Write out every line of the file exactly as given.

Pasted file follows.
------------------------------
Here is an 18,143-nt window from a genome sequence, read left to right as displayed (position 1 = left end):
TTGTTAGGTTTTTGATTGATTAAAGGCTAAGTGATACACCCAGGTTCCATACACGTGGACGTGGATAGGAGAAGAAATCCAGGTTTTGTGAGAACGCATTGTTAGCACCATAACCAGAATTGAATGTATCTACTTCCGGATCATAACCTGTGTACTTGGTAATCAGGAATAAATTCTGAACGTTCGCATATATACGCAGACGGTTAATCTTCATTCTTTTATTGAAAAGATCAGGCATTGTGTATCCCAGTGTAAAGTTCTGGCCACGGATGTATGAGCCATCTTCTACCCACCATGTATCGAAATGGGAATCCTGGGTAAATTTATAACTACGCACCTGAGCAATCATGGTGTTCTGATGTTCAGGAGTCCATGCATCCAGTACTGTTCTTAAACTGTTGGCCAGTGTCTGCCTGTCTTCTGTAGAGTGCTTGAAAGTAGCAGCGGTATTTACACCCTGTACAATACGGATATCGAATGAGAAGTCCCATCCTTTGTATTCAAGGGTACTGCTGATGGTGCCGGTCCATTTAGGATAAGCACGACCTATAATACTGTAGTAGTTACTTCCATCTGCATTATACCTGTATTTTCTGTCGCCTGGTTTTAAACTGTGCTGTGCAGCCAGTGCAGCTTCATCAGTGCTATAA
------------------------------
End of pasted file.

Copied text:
Here is an 18,143-nt window from a genome sequence, read left to right as displayed (position 1 = left end):
TTGTTAGGTTTTTGATTGATTAAAGGCTAAGTGATACACCCAGGTTCCATACACGTGGACGTGGATAGGAGAAGAAATCCAGGTTTTGTGAGAACGCATTGTTAGCACCATAACCAGAATTGAATGTATCTACTTCCGGATCATAACCTGTGTACTTGGTAATCAGGAATAAATTCTGAACGTTCGCATATATACGCAGACGGTTAATCTTCATTCTTTTATTGAAAAGATCAGGCATTGTGTATCCCAGTGTAAAGTTCTGGCCACGGATGTATGAGCCATCTTCTACCCACCATGTATCGAAATGGGAATCCTGGGTAAATTTATAACTACGCACCTGAGCAATCATGGTGTTCTGATGTTCAGGAGTCCATGCATCCAGTACTGTTCTTAAACTGTTGGCCAGTGTCTGCCTGTCTTCTGTAGAGTGCTTGAAAGTAGCAGCGGTATTTACACCCTGTACAATACGGATATCGAATGAGAAGTCCCATCCTTTGTATTCAAGGGTACTGCTGATGGTGCCGGTCCATTTAGGATAAGCACGACCTATAATACTGTAGTAGTTACTTCCATCTGCATTATACCTGTATTTTCTGTCGCCTGGTTTTAAACTGTGCTGTGCAGCCAGTGCAGCTTCATCAGTGCTATAA